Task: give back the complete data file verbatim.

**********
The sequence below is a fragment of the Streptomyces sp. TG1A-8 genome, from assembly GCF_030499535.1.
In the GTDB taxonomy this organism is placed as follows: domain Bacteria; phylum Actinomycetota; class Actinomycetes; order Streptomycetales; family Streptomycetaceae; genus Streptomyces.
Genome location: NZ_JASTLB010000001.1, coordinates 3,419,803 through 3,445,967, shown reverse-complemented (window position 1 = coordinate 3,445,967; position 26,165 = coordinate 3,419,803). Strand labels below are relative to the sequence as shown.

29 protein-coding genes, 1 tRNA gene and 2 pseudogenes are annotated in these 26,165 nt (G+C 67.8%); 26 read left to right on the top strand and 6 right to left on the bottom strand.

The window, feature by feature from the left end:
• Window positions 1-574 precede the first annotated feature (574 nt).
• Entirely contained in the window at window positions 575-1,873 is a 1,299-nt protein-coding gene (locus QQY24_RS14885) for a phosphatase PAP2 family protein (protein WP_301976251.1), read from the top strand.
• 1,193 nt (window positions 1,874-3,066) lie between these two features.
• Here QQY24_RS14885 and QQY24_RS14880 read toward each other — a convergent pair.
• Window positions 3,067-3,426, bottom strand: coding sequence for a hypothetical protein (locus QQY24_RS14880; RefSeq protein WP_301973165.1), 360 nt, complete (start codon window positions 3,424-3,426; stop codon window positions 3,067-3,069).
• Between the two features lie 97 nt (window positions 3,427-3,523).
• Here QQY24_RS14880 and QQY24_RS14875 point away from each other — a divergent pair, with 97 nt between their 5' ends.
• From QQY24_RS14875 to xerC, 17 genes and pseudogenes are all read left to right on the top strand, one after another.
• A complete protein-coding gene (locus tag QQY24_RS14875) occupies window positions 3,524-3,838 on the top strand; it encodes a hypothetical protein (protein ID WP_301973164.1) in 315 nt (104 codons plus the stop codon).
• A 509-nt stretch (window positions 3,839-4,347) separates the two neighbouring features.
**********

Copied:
The sequence below is a fragment of the Streptomyces sp. TG1A-8 genome, from assembly GCF_030499535.1.
In the GTDB taxonomy this organism is placed as follows: domain Bacteria; phylum Actinomycetota; class Actinomycetes; order Streptomycetales; family Streptomycetaceae; genus Streptomyces.
Genome location: NZ_JASTLB010000001.1, coordinates 3,419,803 through 3,445,967, shown reverse-complemented (window position 1 = coordinate 3,445,967; position 26,165 = coordinate 3,419,803). Strand labels below are relative to the sequence as shown.

29 protein-coding genes, 1 tRNA gene and 2 pseudogenes are annotated in these 26,165 nt (G+C 67.8%); 26 read left to right on the top strand and 6 right to left on the bottom strand.

The window, feature by feature from the left end:
• Window positions 1-574 precede the first annotated feature (574 nt).
• Entirely contained in the window at window positions 575-1,873 is a 1,299-nt protein-coding gene (locus QQY24_RS14885) for a phosphatase PAP2 family protein (protein WP_301976251.1), read from the top strand.
• 1,193 nt (window positions 1,874-3,066) lie between these two features.
• Here QQY24_RS14885 and QQY24_RS14880 read toward each other — a convergent pair.
• Window positions 3,067-3,426, bottom strand: coding sequence for a hypothetical protein (locus QQY24_RS14880; RefSeq protein WP_301973165.1), 360 nt, complete (start codon window positions 3,424-3,426; stop codon window positions 3,067-3,069).
• Between the two features lie 97 nt (window positions 3,427-3,523).
• Here QQY24_RS14880 and QQY24_RS14875 point away from each other — a divergent pair, with 97 nt between their 5' ends.
• From QQY24_RS14875 to xerC, 17 genes and pseudogenes are all read left to right on the top strand, one after another.
• A complete protein-coding gene (locus tag QQY24_RS14875) occupies window positions 3,524-3,838 on the top strand; it encodes a hypothetical protein (protein ID WP_301973164.1) in 315 nt (104 codons plus the stop codon).
• A 509-nt stretch (window positions 3,839-4,347) separates the two neighbouring features.